Brunswick, Ga. — Three white men convicted of murder for stalking and killing Ahmed Arbery were sentenced on Friday to prison after a judge denied any chance of parole for the father and son, who armed themselves and Launched the fatal search of a 25-year-old black man.
Superior Court Judge Timothy Walmsley ordered Greg and Travis McMichael to serve life without parole for Arbery’s fatal shooting and ordered their neighbor William “Roddy” Bryan to earn parole after serving at least 30 years in prison. given a chance.
“Ahmoud Arbery was hunted down and shot, and killed because the people in the courtroom here took the law into their own hands,” the judge said before the sentencing.
Walmsley said Arbery left his home for a jog and ended up running for his life for five minutes as the men chased him in pickup trucks until they eventually surrounded him. The judge observed a minute’s silence to help the house understand what that time must have been like for Arbery.
“When I thought about it, I thought from many different angles. I kept coming back to the terror that must have been in the mind of a young man fleeing the Satila shores,” he said, of a neighborhood outside the port city of Brunswick. Mentioning where Arbery was killed.
Under Georgia law, murder carries a mandatory sentence of life imprisonment, unless prosecutors seek the death penalty, which they had chosen in the case. The main decision for Walmsley was whether to be given a last chance to earn parole.
During the sentencing hearing, Arbery’s family asked the judge not to show any leniency.
Arbery’s sister recalled his humour, describing him as a positive thinker with a big personality. She told the judge that her brother’s skin “glowed in the sun”, having thick, curly hair and an athletic build, were factors that made her a target for men who pursued her.
“It is these qualities that made these people believe that Ahmed was a dangerous criminal and chased him away with guns. To me, those qualities reflect a young man full of life and energy who looked like me and those people. The ones I loved,” said Jasmine Arbery.
Arbery’s mother said she suffered a personal, profound loss, made worse by a trial where the men’s defense was that Arbery made poor choices that led to his death.
“It wasn’t a case of mistaken identity or misogyny. They chose to target my son because they didn’t want him in their community. They chose to treat him differently than other people who frequently visited their community.” ,” Wanda Cooper-Jones said. “And when they couldn’t scare or scare her enough, they killed her.”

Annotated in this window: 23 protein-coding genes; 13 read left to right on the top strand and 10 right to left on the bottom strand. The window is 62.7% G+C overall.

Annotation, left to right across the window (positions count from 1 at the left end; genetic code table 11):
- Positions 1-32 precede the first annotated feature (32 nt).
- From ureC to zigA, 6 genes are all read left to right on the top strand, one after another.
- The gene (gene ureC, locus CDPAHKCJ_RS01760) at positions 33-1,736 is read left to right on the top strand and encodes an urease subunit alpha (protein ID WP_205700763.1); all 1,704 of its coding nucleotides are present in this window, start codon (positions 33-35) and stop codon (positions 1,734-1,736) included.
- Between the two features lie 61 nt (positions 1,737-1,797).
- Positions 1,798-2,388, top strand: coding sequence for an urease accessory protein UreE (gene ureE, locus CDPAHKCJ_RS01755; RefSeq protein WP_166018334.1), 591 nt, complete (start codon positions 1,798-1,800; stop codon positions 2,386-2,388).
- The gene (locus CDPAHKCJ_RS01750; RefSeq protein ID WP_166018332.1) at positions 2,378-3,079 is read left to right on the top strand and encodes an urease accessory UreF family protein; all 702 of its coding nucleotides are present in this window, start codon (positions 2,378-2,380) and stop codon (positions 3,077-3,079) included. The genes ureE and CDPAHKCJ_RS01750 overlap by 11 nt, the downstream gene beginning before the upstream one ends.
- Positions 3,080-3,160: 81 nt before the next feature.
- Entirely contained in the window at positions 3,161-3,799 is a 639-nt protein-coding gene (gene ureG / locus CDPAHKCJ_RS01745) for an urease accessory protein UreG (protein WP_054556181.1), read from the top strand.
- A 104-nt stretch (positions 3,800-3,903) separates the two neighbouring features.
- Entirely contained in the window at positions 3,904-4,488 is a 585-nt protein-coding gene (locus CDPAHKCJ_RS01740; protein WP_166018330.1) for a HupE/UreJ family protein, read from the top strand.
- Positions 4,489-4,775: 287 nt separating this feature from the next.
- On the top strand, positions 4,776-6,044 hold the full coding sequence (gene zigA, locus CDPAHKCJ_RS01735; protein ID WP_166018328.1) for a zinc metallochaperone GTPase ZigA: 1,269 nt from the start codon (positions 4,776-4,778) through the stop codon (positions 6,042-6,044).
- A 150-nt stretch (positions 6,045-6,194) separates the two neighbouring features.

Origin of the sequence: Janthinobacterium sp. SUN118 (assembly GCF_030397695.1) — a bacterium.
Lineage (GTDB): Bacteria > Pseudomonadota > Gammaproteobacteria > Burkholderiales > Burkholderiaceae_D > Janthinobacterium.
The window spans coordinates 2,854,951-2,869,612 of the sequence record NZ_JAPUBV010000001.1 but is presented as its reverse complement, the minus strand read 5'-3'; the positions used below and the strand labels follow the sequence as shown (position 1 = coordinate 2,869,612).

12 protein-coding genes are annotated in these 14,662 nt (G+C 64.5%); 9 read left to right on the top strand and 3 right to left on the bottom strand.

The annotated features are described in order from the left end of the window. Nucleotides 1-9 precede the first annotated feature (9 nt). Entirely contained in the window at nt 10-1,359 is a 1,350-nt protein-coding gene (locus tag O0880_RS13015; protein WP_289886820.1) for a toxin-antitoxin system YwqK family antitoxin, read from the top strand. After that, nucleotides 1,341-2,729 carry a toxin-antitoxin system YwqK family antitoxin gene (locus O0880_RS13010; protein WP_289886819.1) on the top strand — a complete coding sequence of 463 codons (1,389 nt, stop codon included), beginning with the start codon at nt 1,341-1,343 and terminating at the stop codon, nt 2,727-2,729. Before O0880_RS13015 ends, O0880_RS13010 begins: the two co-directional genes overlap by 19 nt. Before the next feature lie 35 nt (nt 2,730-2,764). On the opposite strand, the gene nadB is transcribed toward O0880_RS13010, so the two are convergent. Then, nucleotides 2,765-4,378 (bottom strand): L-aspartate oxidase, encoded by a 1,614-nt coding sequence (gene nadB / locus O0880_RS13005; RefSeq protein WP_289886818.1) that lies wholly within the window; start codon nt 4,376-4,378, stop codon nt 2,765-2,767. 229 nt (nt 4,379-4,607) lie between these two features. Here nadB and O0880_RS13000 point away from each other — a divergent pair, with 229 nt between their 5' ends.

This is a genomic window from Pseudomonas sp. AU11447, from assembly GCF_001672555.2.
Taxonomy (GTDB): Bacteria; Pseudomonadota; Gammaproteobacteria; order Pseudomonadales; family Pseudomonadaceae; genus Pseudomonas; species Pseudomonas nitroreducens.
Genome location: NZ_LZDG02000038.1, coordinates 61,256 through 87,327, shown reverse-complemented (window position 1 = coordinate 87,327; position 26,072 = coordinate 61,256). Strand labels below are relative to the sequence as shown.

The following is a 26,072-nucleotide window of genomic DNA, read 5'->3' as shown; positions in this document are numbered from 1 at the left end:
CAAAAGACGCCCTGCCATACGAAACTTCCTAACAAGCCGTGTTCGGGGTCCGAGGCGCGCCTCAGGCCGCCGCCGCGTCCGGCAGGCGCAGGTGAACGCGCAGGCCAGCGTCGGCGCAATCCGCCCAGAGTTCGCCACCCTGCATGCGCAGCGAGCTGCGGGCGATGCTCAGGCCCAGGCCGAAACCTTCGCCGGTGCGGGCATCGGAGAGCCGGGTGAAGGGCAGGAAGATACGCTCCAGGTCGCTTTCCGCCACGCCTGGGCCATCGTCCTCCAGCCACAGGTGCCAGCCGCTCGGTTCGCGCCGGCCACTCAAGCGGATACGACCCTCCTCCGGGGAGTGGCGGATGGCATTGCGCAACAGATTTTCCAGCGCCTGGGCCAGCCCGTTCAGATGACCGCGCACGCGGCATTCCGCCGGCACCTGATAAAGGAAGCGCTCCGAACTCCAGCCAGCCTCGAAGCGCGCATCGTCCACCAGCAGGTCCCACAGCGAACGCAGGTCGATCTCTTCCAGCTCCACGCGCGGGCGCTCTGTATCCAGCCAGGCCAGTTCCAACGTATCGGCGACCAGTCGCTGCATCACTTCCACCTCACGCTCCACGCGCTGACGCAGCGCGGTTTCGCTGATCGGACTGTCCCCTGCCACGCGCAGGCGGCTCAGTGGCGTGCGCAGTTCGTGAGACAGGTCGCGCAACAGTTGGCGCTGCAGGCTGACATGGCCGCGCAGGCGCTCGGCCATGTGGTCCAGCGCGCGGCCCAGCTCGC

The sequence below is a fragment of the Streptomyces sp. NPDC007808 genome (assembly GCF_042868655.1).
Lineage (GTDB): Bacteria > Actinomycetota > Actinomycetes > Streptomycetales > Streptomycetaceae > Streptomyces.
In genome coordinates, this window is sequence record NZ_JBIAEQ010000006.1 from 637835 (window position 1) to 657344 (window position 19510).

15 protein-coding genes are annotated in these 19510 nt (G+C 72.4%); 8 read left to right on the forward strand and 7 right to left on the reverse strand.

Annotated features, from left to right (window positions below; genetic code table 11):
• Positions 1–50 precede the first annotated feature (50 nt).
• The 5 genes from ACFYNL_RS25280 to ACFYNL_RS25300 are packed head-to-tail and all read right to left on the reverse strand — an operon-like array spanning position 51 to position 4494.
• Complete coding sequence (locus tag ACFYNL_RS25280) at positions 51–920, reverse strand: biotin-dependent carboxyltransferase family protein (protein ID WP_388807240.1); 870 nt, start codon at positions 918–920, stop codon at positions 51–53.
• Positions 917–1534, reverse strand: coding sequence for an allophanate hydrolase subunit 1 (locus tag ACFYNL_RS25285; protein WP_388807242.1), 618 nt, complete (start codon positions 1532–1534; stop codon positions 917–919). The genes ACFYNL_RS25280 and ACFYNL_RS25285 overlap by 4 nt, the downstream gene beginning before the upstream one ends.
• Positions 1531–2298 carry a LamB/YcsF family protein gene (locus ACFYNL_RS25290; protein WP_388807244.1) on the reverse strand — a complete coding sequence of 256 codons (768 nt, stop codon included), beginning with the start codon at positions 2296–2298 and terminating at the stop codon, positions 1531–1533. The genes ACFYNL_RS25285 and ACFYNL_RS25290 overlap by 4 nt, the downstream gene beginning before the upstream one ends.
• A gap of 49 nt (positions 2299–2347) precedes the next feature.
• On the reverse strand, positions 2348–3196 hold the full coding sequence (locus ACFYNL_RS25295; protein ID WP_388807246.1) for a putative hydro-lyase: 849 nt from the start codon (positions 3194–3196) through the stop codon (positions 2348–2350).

The judge’s sentences matched the recommendation of prosecutor Linda Dunnikowski. She said all deserve a mandatory life sentence for “showing no sympathy for the trapped and terrified Ahmed Arbery”.
After Dunnosky revealed Friday that the McMichaels still believed he had done nothing wrong, Greg McMichael gave a cellphone video of the shooting recorded by Brian to a lawyer who leaked it.
“He believed it was going to acquit him,” the prosecutor said.
Robert Rubin, one of Travis McMichael’s defense attorneys, argued that his 35-year-old client deserved the possibility of parole. He said that Travis McMichael had “Mr. Arbery come up to him and grab the gun.” But Rubin considered his client’s decisions to arm himself and pursue Arbery as “reckless” and “thoughtless.”
“They are not evidence of a soul so darkened that it deserves to spend the rest of its life in prison,” Rubin said. “It was not a planned murder. It was a gun battle that resulted in the death of Mr. Arbery.
Greg McMichael’s attorney, Laura Hogg, said her client did not intend for Arbery to die, not drawing his gun until his son had fired his shot.
“Greg McMichael didn’t leave his house hoping to kill that day,” Hogg told the judge. “He did not see his son firing that gun with anything other than fear and sadness. What this jury found was an unintentional act. ,
Bryan’s lawyer said he showed remorse and cooperated with the police, helping them get to the truth of the cellphone video of the shooting.
“Mr. Brian is not the one who brought the gun,” said Kevin Gough. “He was unarmed. And I think it reflects their intentions.”
Brian is 52 years old, raising the possibility that he will spend the rest of his life in prison, even with the prospect of parole after serving 30 years.
The guilty verdicts against the men, delivered the day before Thanksgiving, celebrated a victory outside the Glynn County Courthouse for those who viewed Arbery’s death as part of a larger national countdown on racial injustice.
The three men were also convicted of aggravated assault, false imprisonment and criminal attempt to false imprisonment. Travis and Greg McMichael were sentenced to an additional 20 years for aggravated assault.
The McMichaels hold guns and jump into a pickup truck as they chase Arbery while running through their neighborhood on February 23, 2020. Bryan joins the chase in his truck and captures a cellphone video of Travis McMichael recording close-range shotgun explosions at Arbery. As he threw punches and grabbed the weapon.
The killing went unnoticed until two months later, when a graphic video leaked online and sparked national outrage. The Georgia Bureau of Investigation took over the case from the local police and soon arrested the three men.
Defense lawyers have said they plan to appeal the conviction. He has 30 days after sentencing.
The following month, the McMichaels and Brian face a second trial, this time in US District Court on federal hate crime charges. A judge has set February 7 for jury selection to begin. Prosecutors would argue that the three men violated Arbery’s civil rights and targeted him because he was black.